Follow-up: If someone attends a webinar or contacts your sales department you can send them a follow-up postcard or letter
Lookalikes: Have a certain city or zip code that’s home to a lot of your customers? Reach their neighbors by targeting specific zip codes with an acquisition direct mail piece
Re-engagement: How many email addresses are sitting in a re-engagement nurture stream? We bet there’s a similar list in your CRM of customers that haven’t purchased in a while and could use a physical reminder in their mailbox to revisit your brand’s website
Round 1 winner: We have a tie.
Email lists may be easier to build but that doesn’t mean they’re of quality. In marketing we know it’s better to have smaller lists of qualified prospects or customers than massive lists where half the contacts aren’t interested or engaged. When it comes to list building in email and direct mail marketing, the focus needs to be on quality and not size. An easy way to manage quality on the direct mail side is using address verification to reduce waste and increase ROI.
Round 2: Personalization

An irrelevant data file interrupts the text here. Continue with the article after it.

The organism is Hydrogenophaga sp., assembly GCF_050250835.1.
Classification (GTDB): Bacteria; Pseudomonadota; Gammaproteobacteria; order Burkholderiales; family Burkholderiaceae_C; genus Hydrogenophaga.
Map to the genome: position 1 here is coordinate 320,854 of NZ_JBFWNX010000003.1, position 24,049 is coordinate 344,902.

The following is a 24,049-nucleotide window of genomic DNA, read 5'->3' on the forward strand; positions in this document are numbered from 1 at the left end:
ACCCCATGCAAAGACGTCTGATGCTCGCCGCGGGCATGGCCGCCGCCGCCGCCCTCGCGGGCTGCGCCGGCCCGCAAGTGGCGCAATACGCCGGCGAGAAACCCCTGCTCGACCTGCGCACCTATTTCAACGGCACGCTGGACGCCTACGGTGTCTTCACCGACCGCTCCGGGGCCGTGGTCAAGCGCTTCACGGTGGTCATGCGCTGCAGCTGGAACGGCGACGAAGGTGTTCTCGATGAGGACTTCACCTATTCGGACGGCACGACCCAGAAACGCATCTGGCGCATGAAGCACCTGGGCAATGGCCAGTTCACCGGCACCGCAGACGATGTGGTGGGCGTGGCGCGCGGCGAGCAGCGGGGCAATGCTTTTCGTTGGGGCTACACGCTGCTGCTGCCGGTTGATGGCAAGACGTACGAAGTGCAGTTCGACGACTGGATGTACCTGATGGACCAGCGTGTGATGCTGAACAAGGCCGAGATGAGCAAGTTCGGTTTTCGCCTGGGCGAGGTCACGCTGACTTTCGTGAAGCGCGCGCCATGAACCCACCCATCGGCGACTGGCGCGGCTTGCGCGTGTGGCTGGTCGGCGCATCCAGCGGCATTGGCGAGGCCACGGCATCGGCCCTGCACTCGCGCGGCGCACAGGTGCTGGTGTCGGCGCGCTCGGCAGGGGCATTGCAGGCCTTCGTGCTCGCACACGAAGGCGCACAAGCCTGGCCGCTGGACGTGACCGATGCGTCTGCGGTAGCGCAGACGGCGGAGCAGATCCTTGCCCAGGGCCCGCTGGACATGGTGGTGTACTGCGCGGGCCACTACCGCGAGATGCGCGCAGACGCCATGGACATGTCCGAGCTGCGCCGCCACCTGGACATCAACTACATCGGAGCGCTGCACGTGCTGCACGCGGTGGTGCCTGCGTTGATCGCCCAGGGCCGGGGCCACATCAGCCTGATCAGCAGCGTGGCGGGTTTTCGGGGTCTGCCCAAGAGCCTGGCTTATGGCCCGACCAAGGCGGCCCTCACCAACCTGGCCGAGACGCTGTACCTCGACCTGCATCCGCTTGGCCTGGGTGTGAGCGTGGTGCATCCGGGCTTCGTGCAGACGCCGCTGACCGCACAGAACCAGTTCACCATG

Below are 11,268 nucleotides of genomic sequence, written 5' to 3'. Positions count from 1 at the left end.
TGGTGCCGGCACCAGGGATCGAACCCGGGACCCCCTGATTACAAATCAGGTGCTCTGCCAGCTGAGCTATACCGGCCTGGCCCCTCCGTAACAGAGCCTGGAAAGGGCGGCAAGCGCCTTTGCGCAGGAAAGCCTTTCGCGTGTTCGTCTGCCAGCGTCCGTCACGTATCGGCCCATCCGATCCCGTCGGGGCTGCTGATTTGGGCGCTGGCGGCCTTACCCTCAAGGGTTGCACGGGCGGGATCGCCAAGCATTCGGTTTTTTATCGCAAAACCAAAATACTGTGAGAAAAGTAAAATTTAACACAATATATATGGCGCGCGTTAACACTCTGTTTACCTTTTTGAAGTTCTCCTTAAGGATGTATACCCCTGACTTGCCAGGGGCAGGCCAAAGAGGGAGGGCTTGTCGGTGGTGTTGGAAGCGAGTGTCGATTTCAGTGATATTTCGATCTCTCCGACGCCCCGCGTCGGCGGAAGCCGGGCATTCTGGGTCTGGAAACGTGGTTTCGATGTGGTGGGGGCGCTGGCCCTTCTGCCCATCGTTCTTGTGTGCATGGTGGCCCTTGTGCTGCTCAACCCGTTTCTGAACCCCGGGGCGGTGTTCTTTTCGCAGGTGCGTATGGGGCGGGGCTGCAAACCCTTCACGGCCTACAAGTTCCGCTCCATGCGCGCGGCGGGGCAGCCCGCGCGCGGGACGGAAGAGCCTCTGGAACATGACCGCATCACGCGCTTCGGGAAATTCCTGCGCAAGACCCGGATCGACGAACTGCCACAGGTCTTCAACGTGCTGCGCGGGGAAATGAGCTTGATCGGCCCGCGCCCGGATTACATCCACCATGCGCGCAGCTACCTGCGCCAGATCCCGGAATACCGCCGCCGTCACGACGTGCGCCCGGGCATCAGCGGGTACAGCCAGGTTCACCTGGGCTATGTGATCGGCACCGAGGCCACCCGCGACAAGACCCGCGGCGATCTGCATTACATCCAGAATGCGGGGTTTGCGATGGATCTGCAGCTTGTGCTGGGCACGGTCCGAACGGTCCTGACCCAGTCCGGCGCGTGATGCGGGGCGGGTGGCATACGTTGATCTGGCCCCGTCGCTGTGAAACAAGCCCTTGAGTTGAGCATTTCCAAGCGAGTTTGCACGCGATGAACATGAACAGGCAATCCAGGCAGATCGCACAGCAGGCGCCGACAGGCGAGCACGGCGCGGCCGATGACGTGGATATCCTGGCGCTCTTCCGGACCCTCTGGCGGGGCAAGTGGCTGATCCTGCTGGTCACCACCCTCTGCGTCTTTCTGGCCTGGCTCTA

Remember how exciting it was to be able to add a person’s name to an email subject line or in the body with just a snippet of code? It was a game-changer and made email feel personal again. Until consumers got so used to it that they barely recognize their own name in subject lines anymore.
Email marketing compensated by optimizing the preview with additional copy to drive interest in opening the email. We’ve had to Marie Kondo our emails and spark joy with a few lines of text to keep open rates high.
Sparking joy can be easier with direct mail as all the content is right there for consumption and it’s a tangible product in your customer or prospect’s hands.
You can practically personalize anything in direct mail that you can in email, such as:
Customer information, like first and last name
Images of past purchases
Triggered events, like registering for a webinar
It all comes down to your data and the information you’re collecting from your customers. With today’s marketing technology, if you have a field for it, you can most likely map it to a personalization token in an email or in a piece of direct mail.